• The policy interventions that the Government may need to make e.g. to address any market failure, to ensure that the infrastructure is in place to deliver the vision;
  • Protection of the security and resilience of the digital communications infrastructure, building on existing Government initiatives in this area.

An interim report, which should reveal some of what the Government actually plans to do, isn’t due to be published until July 2014 and that will then become the subject of a further consultation before the final report is published in December 2014. In the meantime those interested in contributing should email DCIS@culture.gsi.gov.uk by 28th March 2014.

So now’s probably a good time for all those advocates of ultrafast true fibre optic broadband (FTTH/P/B) networks to have their say, although so far BT still seems to be setting its sights on G.fast (aka – FTTC2), FTTdp and related enhancements that still require a little copper cable in their diets. But come 2030 might we finally take fibre all the way? Time will tell but Government’s and commercial reality often set the approach.

Digital Communications Infrastructure Strategy (MS Word)

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By Mark Jackson
Mark is a professional technology writer, IT consultant and computer engineer from Dorset (England), he also founded ISPreview in 1999 and enjoys analysing the latest telecoms and broadband developments. Find me on Twitter, , Facebook and Linkedin.
Leave a Comment
6 Responses
  1. “a future digital communications infrastructure strategy”

    As in… … “Ok, how many millions of pounds do we need to give BT this time round?”


  2. dragoneast says:

    I just love the disconnection between the market theory and the practice . . .

    Decided (for a laugh) to jump on the (utterly pointless) smart meter lark as it was available on my new tariff. 200m from a 3G/4G mast, and despite my (2) phones getting full signal, and no problem with data via dongle or phone, um the meter won’t get a reliable enough connection for the engineer. (Ever wondered why your energy charges are so high, could it be anything to do with all the hangers-on?). The UK leading in the digital economy. Right. But hey I’m one of the digitally-enabled statistics, so that’s alright then. After all with a PM who can control the weather, what could possibly go wrong?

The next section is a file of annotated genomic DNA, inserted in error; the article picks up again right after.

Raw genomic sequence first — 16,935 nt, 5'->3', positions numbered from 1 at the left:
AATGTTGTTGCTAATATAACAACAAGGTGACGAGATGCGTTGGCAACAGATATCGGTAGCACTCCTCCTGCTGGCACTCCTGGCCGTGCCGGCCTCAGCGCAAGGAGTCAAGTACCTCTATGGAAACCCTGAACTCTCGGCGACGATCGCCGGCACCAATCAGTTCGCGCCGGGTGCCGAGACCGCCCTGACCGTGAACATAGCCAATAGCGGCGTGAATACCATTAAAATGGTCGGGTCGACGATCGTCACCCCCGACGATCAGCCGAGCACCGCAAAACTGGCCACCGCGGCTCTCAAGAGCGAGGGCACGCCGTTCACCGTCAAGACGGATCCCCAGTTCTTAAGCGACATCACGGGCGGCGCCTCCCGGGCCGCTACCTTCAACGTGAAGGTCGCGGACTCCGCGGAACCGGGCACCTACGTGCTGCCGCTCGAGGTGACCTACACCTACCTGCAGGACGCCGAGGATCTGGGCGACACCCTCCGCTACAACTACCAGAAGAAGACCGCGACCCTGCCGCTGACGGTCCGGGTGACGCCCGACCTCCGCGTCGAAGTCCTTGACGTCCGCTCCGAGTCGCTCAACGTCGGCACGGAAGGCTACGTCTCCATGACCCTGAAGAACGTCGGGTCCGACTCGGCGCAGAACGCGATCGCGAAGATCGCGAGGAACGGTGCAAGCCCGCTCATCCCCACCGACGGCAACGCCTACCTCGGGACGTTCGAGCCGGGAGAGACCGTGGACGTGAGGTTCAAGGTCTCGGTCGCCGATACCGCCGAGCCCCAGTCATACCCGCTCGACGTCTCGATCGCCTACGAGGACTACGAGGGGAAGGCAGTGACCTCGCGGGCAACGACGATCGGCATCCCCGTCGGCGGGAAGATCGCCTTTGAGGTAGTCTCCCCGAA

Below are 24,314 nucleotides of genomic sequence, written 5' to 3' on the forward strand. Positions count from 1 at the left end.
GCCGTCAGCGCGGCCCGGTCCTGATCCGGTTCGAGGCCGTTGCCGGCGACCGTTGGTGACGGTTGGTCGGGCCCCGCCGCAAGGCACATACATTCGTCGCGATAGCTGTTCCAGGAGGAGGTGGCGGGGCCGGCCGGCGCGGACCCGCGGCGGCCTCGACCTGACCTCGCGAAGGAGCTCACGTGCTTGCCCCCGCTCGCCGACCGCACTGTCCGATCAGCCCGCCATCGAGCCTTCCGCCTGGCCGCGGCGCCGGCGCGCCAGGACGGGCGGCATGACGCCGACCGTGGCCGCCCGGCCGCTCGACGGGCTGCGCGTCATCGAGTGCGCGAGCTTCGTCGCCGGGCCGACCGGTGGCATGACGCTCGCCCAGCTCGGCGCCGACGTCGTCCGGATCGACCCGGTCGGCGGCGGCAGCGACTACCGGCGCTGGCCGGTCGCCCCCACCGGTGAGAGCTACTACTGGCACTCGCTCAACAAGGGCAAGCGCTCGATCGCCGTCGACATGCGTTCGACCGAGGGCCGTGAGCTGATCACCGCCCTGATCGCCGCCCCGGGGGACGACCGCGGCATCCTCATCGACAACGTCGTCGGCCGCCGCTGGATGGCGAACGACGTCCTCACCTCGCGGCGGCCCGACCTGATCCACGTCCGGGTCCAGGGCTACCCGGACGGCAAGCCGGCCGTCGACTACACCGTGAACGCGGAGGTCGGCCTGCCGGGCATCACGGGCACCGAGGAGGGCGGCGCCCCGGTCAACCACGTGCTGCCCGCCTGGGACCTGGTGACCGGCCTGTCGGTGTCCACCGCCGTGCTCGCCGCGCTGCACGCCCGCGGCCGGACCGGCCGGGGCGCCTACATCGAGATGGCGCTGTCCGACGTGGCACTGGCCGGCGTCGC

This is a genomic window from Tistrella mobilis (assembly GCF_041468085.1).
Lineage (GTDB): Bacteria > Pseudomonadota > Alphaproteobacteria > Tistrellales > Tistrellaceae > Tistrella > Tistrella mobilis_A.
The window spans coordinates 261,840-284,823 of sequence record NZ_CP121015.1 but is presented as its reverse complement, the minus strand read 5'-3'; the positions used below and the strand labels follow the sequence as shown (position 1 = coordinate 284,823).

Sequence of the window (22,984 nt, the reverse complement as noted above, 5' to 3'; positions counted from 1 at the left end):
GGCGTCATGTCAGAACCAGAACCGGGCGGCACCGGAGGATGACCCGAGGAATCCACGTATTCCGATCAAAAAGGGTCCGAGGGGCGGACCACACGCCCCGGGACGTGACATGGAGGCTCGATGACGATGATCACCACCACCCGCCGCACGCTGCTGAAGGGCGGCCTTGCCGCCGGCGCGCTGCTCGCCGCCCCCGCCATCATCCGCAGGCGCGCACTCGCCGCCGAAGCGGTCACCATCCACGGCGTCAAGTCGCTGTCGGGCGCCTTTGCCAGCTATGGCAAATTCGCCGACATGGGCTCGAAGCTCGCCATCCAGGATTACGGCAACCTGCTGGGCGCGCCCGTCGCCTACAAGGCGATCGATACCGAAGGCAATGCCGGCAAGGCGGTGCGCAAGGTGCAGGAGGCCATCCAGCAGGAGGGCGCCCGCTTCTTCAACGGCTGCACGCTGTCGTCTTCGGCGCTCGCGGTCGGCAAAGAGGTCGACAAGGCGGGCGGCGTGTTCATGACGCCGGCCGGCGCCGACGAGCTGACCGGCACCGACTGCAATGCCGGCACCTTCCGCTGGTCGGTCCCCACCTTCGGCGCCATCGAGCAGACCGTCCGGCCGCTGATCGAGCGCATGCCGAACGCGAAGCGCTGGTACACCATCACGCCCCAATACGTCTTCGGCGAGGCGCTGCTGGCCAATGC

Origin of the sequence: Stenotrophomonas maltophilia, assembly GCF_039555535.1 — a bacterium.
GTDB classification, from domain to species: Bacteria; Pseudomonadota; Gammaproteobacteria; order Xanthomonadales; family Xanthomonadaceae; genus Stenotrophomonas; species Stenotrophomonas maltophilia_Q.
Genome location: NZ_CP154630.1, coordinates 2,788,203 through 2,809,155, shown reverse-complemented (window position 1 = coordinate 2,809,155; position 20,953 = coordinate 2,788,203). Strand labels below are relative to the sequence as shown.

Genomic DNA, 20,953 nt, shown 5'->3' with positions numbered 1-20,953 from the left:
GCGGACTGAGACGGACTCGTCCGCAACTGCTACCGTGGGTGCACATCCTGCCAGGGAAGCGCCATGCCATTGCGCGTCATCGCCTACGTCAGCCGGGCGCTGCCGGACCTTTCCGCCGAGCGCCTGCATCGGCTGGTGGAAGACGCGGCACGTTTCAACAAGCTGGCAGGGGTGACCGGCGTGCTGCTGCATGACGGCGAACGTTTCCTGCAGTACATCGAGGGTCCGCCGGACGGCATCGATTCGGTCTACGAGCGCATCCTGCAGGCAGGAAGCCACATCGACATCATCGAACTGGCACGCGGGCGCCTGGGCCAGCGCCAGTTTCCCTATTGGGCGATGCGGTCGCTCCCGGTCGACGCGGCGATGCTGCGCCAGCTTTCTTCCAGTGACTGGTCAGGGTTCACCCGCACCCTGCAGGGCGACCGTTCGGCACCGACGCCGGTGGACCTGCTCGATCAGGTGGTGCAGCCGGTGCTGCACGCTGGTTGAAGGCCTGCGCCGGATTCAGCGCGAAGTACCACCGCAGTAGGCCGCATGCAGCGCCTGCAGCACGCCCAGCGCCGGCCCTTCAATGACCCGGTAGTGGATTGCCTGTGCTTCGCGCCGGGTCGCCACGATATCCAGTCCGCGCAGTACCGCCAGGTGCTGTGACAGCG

3. MikeW says:

    Sorely needed.

    Who knows, it could advocate the creation of a single national infrastructure – similar to Australia’s NBN. Merge Openreach, Virgin’s network layer, and perhaps others.

    1. JNeuhoff says:

      The Australian NBN exists all but in name only, has nothing to do with the original Labor NBN plan which used to be a long-term investment with future ROI. The new Coalition government has pretty much given up in the original NBN, now it’s only a poorly planned FTTN network.

  4. Sledgehammer says:

    Just looking at all those cables in that picture, it makes one think (what a mess) how BT manages to work.

  5. dragoneast says:

    The problem, I think, isn’t the high-level “vision” thing. That could be written by a 5 year old. Generates nice headlines, though. The problem in the UK is always implementation. The good news (or bad, depending on your point of view) is that we always spend so long and exhaust so much energy talking about it, that we completely forget about how to do it. Still, it passes the time, I suppose and gives the media something to write about, keeping them in employment. Watch out for the same headline in 12/24 months or so, etc.